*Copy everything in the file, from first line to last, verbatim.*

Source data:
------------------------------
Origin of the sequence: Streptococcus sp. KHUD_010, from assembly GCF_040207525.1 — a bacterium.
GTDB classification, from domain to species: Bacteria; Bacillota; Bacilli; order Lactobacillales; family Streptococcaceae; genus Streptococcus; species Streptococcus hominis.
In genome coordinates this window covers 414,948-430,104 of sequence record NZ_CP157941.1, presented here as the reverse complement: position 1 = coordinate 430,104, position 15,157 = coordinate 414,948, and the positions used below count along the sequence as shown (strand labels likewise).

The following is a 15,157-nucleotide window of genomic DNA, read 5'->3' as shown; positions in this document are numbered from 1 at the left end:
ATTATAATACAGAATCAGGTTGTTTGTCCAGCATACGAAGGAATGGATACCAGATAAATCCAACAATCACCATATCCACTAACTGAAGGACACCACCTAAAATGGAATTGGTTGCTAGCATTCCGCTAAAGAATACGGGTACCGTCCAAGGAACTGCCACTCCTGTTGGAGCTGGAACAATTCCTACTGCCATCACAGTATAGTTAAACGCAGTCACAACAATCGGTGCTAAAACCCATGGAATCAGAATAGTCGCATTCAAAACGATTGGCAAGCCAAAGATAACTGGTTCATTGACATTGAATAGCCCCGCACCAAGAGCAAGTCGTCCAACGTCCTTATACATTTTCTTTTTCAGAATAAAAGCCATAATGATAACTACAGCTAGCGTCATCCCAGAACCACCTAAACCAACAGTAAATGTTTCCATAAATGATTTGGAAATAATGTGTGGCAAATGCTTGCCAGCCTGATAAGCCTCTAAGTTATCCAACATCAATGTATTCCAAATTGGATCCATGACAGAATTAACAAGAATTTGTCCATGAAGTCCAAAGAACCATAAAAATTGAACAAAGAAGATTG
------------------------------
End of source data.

Origin of the sequence: Streptococcus sp. KHUD_010, from assembly GCF_040207525.1 — a bacterium.
GTDB classification, from domain to species: Bacteria; Bacillota; Bacilli; order Lactobacillales; family Streptococcaceae; genus Streptococcus; species Streptococcus hominis.
In genome coordinates this window covers 414,948-430,104 of sequence record NZ_CP157941.1, presented here as the reverse complement: position 1 = coordinate 430,104, position 15,157 = coordinate 414,948, and the positions used below count along the sequence as shown (strand labels likewise).

The following is a 15,157-nucleotide window of genomic DNA, read 5'->3' as shown; positions in this document are numbered from 1 at the left end:
ATTATAATACAGAATCAGGTTGTTTGTCCAGCATACGAAGGAATGGATACCAGATAAATCCAACAATCACCATATCCACTAACTGAAGGACACCACCTAAAATGGAATTGGTTGCTAGCATTCCGCTAAAGAATACGGGTACCGTCCAAGGAACTGCCACTCCTGTTGGAGCTGGAACAATTCCTACTGCCATCACAGTATAGTTAAACGCAGTCACAACAATCGGTGCTAAAACCCATGGAATCAGAATAGTCGCATTCAAAACGATTGGCAAGCCAAAGATAACTGGTTCATTGACATTGAATAGCCCCGCACCAAGAGCAAGTCGTCCAACGTCCTTATACATTTTCTTTTTCAGAATAAAAGCCATAATGATAACTACAGCTAGCGTCATCCCAGAACCACCTAAACCAACAGTAAATGTTTCCATAAATGATTTGGAAATAATGTGTGGCAAATGCTTGCCAGCCTGATAAGCCTCTAAGTTATCCAACATCAATGTATTCCAAATTGGATCCATGACAGAATTAACAAGAATTTGTCCATGAAGTCCAAAGAACCATAAAAATTGAACAAAGAAGATTG